Plastic Western Saddles?
Sound crazy? Well, it’s true. During a short period of time in the 1940′s, the All Western Plastics Company in Nebraska produced plastic saddles.
It was a short-lived venture with only 65 saddles produced, but they are a highly collectible item. Wyoming rancher, Tom Harrower, owns 46 of them and is always on the hunt for the remaining 19.
One plastic saddle he won’t get his hands on is the Rose Parade Saddle made for Roy Rogers. It’s on display at the Roy Rogers Museum in Branson, Missouri.
The plastic saddles were built on traditional bull-hide covered wood trees with leather ground seats. From there, the remaining pieces were cut from plastic and soldered together. For color and decoration, were cut out and overlaid.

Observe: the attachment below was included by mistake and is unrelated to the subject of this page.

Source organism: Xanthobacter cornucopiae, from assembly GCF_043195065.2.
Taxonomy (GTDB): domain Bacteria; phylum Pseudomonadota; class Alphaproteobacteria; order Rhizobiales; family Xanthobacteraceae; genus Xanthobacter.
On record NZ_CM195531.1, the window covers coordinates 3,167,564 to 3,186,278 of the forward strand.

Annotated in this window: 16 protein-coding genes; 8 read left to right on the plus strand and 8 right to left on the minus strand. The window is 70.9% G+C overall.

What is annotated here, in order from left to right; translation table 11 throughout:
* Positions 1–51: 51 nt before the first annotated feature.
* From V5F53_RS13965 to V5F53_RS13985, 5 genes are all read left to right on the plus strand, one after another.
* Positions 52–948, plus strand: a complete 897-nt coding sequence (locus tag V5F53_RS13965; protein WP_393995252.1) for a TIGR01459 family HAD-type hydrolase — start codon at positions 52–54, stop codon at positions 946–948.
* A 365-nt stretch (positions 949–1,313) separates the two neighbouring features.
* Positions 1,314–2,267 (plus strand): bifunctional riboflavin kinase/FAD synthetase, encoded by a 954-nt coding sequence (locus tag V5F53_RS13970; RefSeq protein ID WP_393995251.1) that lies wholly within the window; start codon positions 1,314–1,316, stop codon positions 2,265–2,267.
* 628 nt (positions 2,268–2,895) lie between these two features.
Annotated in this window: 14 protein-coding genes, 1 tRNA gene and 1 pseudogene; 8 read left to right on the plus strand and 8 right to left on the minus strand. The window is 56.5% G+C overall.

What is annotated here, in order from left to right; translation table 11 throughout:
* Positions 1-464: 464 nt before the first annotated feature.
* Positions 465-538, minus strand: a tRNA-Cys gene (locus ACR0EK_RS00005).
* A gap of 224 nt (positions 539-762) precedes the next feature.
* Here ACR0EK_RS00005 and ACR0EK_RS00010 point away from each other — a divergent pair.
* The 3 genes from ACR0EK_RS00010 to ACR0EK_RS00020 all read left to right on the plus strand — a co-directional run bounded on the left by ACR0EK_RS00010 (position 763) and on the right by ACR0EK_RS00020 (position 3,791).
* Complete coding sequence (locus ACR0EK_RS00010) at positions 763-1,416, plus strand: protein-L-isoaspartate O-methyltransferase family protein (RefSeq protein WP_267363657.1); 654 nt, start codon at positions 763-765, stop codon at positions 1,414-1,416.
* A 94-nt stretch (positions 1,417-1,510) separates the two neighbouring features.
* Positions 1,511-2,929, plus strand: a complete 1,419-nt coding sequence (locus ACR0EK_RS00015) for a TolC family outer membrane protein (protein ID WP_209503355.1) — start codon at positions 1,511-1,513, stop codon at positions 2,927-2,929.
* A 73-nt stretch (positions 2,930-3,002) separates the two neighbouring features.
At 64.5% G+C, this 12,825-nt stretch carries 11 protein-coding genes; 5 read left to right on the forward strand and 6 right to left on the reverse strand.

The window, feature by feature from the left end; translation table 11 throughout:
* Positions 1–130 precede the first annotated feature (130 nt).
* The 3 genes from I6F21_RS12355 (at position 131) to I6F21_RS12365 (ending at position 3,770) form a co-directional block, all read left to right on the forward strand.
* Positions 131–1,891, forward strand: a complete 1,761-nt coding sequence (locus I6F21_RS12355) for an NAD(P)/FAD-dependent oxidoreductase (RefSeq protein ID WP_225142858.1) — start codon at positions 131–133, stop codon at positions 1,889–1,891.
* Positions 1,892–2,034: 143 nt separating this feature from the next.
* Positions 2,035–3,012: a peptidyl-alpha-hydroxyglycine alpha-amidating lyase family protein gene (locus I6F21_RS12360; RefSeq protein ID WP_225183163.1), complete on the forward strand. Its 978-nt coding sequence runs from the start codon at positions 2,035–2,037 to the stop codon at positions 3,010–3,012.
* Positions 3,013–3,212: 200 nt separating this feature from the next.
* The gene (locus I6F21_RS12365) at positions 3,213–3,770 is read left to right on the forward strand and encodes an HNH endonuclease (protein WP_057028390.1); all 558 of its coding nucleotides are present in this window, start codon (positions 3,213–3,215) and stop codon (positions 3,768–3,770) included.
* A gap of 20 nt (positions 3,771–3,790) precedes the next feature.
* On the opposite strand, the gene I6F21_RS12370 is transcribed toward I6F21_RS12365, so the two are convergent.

Plastic saddles are certainly durable, and also waterproof. But they do get stiff in winter and a bit sticky and stretchy in summer.Â Plastic saddles never really caught on and production ceased in 1949. In the end, folks just preferred leather saddles.